how I may be interpreting it.  This does not mean that I do not support
it as an idea.  I think any institution of higher education recognizes
that it has responsibility to contribute to the social and economic
well-being of its community or region through education of the people and
community service.  For example, among the items addressed in the
University of Pittsburgh's Mission Statement are:
        "to offer continuing education programs adapted to the personal
enrichment,     professional upgrading, and career advancement interests
and needs of adult      Pennsylvanians" and "to make available to local
communities and public agencies         the expertise of the University
in ways that are consistent with the primary teaching   and research
functions and contribute to social, intellectual, and economic
development in the Commonwealth, the nation, and the world"
 
        However, I cannot not find workforce training as a specific
implementation plan     mentioned in any of our institutional documents.
The Learning Skills Center      specifically is charged with providing
academic support services to University         of Pittsburgh students,
faculty and staff.  I doubt that it would ever be charged to    become
involved in workforce training because that would be seen as the mission
of other institutions in our region.  In our region, we have four
community college       systems: Community College of Allegheny County,
Butler County Community         College, Beaver Valley Community College,
and Westmoreland County         Community College.  These are most likely
the institutions that would provide     workforce training.  When we lost
our steel mills, CCAC received funds to do job  retraining programs
which, I believe, also involved their developmental studies
        units.
 
In summary, Gene, most of the definition and goals are applicable to my
program because they express the common core of our profession.  Where it
doesn't quite fit is where we begin to see differences in the models of
who we are to assist  and how we to provide it.
In fact, there are great similarities between the developmental education
definition and goals and what is expressed in the CAS Standards and
Guidelines for Learning Assistance Programs.  I believe, again, that such
similarities are to be expected because any document that attempts to
explain our profession must acknowledge the core concepts of the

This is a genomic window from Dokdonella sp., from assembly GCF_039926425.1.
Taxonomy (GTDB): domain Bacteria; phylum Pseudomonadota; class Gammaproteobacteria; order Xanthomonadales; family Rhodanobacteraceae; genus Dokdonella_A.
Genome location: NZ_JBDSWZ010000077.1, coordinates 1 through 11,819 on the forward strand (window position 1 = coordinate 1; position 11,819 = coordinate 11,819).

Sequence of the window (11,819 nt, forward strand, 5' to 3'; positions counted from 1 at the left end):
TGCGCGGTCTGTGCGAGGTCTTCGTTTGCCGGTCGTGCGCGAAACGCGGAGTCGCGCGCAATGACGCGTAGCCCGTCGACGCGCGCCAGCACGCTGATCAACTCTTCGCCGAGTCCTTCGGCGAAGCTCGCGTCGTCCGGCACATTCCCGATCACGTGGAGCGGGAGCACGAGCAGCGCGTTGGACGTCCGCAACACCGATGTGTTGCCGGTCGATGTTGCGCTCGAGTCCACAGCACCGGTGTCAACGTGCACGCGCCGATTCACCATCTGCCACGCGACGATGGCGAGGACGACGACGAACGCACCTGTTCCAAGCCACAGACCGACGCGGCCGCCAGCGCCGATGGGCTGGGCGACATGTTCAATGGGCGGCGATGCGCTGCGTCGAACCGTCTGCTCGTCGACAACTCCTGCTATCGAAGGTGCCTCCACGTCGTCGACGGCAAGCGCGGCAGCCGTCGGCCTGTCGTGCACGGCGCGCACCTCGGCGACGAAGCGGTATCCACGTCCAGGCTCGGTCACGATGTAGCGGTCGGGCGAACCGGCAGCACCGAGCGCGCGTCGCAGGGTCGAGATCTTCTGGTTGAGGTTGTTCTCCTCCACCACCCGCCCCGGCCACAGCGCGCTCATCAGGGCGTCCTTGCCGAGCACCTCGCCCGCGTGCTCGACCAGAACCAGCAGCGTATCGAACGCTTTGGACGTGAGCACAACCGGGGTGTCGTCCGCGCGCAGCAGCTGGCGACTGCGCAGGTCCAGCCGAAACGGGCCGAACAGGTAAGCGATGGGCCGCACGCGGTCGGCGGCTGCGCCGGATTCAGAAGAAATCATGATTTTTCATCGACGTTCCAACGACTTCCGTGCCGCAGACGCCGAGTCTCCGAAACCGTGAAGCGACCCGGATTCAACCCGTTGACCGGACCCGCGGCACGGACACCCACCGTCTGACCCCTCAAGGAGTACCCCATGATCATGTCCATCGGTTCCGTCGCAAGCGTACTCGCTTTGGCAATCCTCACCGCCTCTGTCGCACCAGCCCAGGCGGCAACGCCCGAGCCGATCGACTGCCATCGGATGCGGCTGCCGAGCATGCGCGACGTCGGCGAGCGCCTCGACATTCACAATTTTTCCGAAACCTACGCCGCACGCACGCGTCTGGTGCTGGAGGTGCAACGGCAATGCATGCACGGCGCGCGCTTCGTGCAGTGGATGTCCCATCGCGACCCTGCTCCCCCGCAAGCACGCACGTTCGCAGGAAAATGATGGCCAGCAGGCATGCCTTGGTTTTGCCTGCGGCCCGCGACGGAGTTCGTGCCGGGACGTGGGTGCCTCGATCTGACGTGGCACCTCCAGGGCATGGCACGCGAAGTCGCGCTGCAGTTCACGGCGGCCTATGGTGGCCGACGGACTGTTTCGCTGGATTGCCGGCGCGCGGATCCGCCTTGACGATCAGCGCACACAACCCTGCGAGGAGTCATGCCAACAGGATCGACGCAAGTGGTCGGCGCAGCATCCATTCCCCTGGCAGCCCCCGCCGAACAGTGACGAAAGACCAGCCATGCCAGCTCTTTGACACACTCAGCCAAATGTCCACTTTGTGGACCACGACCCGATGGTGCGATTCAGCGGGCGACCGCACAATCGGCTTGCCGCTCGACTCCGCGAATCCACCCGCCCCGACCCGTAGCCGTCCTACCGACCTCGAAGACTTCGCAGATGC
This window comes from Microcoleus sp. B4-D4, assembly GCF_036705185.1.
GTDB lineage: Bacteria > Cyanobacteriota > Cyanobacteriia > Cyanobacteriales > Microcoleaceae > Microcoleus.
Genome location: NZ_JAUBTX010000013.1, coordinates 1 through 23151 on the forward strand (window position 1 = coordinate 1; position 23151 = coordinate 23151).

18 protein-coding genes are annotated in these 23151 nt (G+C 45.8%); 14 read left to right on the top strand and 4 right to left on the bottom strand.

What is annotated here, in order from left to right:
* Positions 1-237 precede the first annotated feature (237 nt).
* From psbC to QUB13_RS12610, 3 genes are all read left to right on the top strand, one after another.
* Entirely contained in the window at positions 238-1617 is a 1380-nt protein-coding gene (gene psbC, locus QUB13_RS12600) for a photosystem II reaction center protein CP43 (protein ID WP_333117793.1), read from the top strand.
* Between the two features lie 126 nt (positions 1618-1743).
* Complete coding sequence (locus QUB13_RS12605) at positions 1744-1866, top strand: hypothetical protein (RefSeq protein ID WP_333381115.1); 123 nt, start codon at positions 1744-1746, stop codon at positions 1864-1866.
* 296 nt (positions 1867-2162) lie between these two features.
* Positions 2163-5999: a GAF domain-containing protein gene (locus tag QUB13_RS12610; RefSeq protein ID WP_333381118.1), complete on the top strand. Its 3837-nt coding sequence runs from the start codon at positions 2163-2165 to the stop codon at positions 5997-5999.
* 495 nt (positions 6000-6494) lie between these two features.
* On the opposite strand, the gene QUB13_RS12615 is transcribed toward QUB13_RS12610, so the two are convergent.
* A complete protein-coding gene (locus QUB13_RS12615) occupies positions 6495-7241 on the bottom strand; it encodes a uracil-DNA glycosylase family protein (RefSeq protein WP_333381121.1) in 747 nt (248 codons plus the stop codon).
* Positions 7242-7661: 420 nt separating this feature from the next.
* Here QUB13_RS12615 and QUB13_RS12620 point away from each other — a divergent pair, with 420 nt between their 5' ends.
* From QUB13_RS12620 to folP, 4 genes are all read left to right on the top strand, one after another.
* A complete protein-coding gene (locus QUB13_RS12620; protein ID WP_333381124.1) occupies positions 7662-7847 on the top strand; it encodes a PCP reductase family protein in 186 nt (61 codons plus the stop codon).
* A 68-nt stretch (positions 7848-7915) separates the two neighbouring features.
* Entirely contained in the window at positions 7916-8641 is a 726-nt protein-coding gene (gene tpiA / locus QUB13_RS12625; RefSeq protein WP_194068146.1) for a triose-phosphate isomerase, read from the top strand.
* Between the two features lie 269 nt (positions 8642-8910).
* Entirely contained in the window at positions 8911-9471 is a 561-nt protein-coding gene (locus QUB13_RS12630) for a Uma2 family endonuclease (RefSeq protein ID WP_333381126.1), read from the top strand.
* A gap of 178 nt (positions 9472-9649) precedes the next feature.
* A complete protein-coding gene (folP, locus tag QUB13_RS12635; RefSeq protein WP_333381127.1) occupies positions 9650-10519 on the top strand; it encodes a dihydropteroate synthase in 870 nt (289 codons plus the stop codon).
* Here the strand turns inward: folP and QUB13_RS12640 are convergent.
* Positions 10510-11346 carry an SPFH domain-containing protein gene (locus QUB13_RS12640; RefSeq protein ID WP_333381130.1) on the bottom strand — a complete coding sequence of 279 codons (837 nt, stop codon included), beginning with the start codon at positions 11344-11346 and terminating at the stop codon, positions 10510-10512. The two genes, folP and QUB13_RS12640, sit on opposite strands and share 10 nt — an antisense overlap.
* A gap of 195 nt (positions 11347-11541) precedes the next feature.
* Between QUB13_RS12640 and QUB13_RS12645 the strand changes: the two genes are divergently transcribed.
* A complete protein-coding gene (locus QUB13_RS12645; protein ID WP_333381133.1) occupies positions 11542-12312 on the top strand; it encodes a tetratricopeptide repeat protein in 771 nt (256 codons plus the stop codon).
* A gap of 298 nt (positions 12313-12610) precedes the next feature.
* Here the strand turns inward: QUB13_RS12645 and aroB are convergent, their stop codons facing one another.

profession. I think that the potential for agreeing what those core
concepts are among the various models of our profession is great.  Where
things get muddled is in the terminology and in acknowledging the major
hybrids or models of our profession.
 
The above is in response to Gene's definition of developmental education.
 
Georgine Materniak
 
Developmental education is a sub-field of higher education having a
theoretical base in developmental psychology.  It promotes the cognitive
and affective growth of all adult learners, at all levels of the learning
continuum. Developmental education is especially sensitive to the
individual differences and special needs of each adult learner.
Developmental education programs and services are structured and commonly
include courses, tutoring, learning laboratories, diagnostic assessment
and placement, and academic advising and personal counseling.
 
What are the goals of developmental education?
 
1. to preserve and make possible educational opportunity for each adult
learner (learner)
 
2. to develop in each adult learner the skills and attitudes necessary
for the attainment of academic, career, and life goals (learner)
 
3. to ensure proper placement and thus academic success by assessing each
adult learner's level of preparedness for college work (learner)
 
4. to assist all faculty with the learning needs of their students (faculty)
 
5. to maintain academic standards by enabling learners to acquire
competencies needed for success in mainstream college courses (faculty)
 
6. to enhance the retention of students (institution)
 
7. to provide work force development programs and services to the
community at large (community)
 
8. to promote the continued development of cognitive and affective
learning theory (field)